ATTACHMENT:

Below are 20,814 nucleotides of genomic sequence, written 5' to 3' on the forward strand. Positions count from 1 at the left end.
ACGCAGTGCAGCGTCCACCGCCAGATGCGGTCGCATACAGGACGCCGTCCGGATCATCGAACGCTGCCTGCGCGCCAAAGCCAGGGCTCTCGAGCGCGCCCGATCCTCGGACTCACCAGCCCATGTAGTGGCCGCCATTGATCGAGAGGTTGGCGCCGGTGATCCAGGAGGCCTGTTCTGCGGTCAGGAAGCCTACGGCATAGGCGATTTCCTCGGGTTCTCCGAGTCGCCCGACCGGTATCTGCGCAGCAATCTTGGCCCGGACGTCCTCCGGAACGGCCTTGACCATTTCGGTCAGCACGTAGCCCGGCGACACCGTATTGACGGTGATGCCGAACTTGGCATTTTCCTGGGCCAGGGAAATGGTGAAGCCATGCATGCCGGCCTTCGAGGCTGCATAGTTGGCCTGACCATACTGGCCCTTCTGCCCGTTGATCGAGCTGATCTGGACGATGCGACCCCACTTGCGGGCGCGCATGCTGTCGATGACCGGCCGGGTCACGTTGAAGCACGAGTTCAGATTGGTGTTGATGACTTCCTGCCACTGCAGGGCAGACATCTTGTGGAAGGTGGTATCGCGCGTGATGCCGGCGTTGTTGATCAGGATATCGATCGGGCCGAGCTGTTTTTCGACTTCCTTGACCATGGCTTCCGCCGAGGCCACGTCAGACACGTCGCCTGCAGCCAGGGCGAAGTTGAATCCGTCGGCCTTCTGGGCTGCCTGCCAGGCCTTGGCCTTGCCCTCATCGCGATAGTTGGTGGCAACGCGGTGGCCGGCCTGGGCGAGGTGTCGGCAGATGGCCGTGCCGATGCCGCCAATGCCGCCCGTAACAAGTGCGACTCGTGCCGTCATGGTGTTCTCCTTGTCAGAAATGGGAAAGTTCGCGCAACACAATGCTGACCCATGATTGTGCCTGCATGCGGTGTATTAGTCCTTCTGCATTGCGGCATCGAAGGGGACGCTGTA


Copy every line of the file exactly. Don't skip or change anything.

Below are 20,814 nucleotides of genomic sequence, written 5' to 3' on the forward strand. Positions count from 1 at the left end.
ACGCAGTGCAGCGTCCACCGCCAGATGCGGTCGCATACAGGACGCCGTCCGGATCATCGAACGCTGCCTGCGCGCCAAAGCCAGGGCTCTCGAGCGCGCCCGATCCTCGGACTCACCAGCCCATGTAGTGGCCGCCATTGATCGAGAGGTTGGCGCCGGTGATCCAGGAGGCCTGTTCTGCGGTCAGGAAGCCTACGGCATAGGCGATTTCCTCGGGTTCTCCGAGTCGCCCGACCGGTATCTGCGCAGCAATCTTGGCCCGGACGTCCTCCGGAACGGCCTTGACCATTTCGGTCAGCACGTAGCCCGGCGACACCGTATTGACGGTGATGCCGAACTTGGCATTTTCCTGGGCCAGGGAAATGGTGAAGCCATGCATGCCGGCCTTCGAGGCTGCATAGTTGGCCTGACCATACTGGCCCTTCTGCCCGTTGATCGAGCTGATCTGGACGATGCGACCCCACTTGCGGGCGCGCATGCTGTCGATGACCGGCCGGGTCACGTTGAAGCACGAGTTCAGATTGGTGTTGATGACTTCCTGCCACTGCAGGGCAGACATCTTGTGGAAGGTGGTATCGCGCGTGATGCCGGCGTTGTTGATCAGGATATCGATCGGGCCGAGCTGTTTTTCGACTTCCTTGACCATGGCTTCCGCCGAGGCCACGTCAGACACGTCGCCTGCAGCCAGGGCGAAGTTGAATCCGTCGGCCTTCTGGGCTGCCTGCCAGGCCTTGGCCTTGCCCTCATCGCGATAGTTGGTGGCAACGCGGTGGCCGGCCTGGGCGAGGTGTCGGCAGATGGCCGTGCCGATGCCGCCAATGCCGCCCGTAACAAGTGCGACTCGTGCCGTCATGGTGTTCTCCTTGTCAGAAATGGGAAAGTTCGCGCAACACAATGCTGACCCATGATTGTGCCTGCATGCGGTGTATTAGTCCTTCTGCATTGCGGCATCGAAGGGGACGCTGTA